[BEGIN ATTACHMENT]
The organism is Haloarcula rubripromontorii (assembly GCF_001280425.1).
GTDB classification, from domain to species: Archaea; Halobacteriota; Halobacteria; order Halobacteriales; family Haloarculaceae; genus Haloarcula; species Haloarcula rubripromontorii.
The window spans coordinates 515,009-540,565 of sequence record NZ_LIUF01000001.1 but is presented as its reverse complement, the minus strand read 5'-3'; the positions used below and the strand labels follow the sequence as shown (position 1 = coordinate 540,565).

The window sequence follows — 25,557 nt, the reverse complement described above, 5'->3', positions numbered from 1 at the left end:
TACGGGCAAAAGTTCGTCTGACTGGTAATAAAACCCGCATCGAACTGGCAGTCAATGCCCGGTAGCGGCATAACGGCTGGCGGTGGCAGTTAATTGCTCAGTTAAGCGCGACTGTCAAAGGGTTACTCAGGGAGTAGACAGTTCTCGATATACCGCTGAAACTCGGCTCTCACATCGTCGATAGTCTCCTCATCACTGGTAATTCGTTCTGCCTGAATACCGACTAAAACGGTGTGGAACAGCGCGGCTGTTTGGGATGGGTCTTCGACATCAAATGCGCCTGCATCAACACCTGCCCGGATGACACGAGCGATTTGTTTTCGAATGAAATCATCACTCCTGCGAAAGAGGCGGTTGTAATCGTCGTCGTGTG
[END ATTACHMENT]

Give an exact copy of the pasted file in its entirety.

The organism is Haloarcula rubripromontorii (assembly GCF_001280425.1).
GTDB classification, from domain to species: Archaea; Halobacteriota; Halobacteria; order Halobacteriales; family Haloarculaceae; genus Haloarcula; species Haloarcula rubripromontorii.
The window spans coordinates 515,009-540,565 of sequence record NZ_LIUF01000001.1 but is presented as its reverse complement, the minus strand read 5'-3'; the positions used below and the strand labels follow the sequence as shown (position 1 = coordinate 540,565).

The window sequence follows — 25,557 nt, the reverse complement described above, 5'->3', positions numbered from 1 at the left end:
TACGGGCAAAAGTTCGTCTGACTGGTAATAAAACCCGCATCGAACTGGCAGTCAATGCCCGGTAGCGGCATAACGGCTGGCGGTGGCAGTTAATTGCTCAGTTAAGCGCGACTGTCAAAGGGTTACTCAGGGAGTAGACAGTTCTCGATATACCGCTGAAACTCGGCTCTCACATCGTCGATAGTCTCCTCATCACTGGTAATTCGTTCTGCCTGAATACCGACTAAAACGGTGTGGAACAGCGCGGCTGTTTGGGATGGGTCTTCGACATCAAATGCGCCTGCATCAACACCTGCCCGGATGACACGAGCGATTTGTTTTCGAATGAAATCATCACTCCTGCGAAAGAGGCGGTTGTAATCGTCGTCGTGTG